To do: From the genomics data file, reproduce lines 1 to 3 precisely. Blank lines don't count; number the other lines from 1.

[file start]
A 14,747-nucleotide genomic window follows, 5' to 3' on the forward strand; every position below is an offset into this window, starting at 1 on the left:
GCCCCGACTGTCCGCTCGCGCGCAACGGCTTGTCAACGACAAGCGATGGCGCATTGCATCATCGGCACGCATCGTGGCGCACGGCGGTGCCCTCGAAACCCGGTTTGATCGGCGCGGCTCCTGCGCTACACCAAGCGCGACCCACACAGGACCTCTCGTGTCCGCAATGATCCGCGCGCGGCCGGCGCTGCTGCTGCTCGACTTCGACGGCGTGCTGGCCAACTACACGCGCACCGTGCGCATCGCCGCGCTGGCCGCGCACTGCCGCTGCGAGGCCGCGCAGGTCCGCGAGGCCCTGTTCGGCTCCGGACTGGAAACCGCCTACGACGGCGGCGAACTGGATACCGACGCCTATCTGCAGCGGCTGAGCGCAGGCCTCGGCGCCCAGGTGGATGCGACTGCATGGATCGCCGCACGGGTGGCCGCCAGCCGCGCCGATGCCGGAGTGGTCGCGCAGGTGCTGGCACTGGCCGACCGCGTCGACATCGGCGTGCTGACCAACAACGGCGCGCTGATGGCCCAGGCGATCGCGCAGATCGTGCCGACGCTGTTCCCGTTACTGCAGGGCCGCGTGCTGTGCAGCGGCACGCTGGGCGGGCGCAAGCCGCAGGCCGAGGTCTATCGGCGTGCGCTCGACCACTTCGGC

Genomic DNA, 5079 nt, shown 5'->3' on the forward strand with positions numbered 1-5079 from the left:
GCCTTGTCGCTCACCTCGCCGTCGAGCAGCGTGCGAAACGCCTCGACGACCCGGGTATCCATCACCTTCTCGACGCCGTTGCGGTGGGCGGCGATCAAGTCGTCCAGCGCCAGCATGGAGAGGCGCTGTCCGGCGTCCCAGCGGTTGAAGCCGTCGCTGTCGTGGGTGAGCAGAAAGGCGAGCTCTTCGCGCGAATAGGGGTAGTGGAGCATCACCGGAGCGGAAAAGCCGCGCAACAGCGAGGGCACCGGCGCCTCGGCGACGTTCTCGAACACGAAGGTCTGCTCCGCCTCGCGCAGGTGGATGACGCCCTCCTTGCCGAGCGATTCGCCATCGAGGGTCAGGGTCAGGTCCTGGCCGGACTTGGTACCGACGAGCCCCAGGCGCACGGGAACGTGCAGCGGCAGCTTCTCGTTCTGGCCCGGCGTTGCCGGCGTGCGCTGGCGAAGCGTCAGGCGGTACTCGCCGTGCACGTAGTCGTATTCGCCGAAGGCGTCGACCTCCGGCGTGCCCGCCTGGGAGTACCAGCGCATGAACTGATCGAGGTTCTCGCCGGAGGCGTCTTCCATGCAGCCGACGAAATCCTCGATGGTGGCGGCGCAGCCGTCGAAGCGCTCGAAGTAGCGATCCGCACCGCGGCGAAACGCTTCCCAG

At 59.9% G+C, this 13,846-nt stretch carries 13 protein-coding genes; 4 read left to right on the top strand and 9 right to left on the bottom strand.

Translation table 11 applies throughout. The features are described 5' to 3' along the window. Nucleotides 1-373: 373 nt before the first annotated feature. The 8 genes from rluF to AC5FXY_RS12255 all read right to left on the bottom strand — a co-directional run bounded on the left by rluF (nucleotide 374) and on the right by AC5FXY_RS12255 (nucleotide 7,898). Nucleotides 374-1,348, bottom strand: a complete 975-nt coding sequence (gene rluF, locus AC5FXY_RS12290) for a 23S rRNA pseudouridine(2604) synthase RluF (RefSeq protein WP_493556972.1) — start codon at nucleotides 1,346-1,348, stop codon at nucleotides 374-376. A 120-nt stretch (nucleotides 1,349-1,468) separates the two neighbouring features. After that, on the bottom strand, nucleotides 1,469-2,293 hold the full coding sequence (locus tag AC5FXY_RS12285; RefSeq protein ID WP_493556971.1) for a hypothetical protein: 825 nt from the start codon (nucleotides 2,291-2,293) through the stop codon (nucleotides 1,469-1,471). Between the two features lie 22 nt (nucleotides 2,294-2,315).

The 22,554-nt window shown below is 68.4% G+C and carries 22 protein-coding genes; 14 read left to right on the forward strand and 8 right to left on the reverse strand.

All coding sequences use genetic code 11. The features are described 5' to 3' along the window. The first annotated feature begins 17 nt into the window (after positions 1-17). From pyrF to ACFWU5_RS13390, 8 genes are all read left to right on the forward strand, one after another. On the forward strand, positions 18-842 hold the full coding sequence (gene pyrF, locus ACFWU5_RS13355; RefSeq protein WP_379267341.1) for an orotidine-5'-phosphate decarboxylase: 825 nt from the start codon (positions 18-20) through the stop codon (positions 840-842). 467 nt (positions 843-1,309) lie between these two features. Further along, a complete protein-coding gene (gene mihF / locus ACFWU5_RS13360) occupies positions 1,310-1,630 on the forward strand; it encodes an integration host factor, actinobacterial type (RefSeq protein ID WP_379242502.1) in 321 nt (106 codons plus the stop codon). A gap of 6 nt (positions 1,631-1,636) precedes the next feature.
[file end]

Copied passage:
A 14,747-nucleotide genomic window follows, 5' to 3' on the forward strand; every position below is an offset into this window, starting at 1 on the left:
GCCCCGACTGTCCGCTCGCGCGCAACGGCTTGTCAACGACAAGCGATGGCGCATTGCATCATCGGCACGCATCGTGGCGCACGGCGGTGCCCTCGAAACCCGGTTTGATCGGCGCGGCTCCTGCGCTACACCAAGCGCGACCCACACAGGACCTCTCGTGTCCGCAATGATCCGCGCGCGGCCGGCGCTGCTGCTGCTCGACTTCGACGGCGTGCTGGCCAACTACACGCGCACCGTGCGCATCGCCGCGCTGGCCGCGCACTGCCGCTGCGAGGCCGCGCAGGTCCGCGAGGCCCTGTTCGGCTCCGGACTGGAAACCGCCTACGACGGCGGCGAACTGGATACCGACGCCTATCTGCAGCGGCTGAGCGCAGGCCTCGGCGCCCAGGTGGATGCGACTGCATGGATCGCCGCACGGGTGGCCGCCAGCCGCGCCGATGCCGGAGTGGTCGCGCAGGTGCTGGCACTGGCCGACCGCGTCGACATCGGCGTGCTGACCAACAACGGCGCGCTGATGGCCCAGGCGATCGCGCAGATCGTGCCGACGCTGTTCCCGTTACTGCAGGGCCGCGTGCTGTGCAGCGGCACGCTGGGCGGGCGCAAGCCGCAGGCCGAGGTCTATCGGCGTGCGCTCGACCACTTCGGC

Genomic DNA, 5079 nt, shown 5'->3' on the forward strand with positions numbered 1-5079 from the left: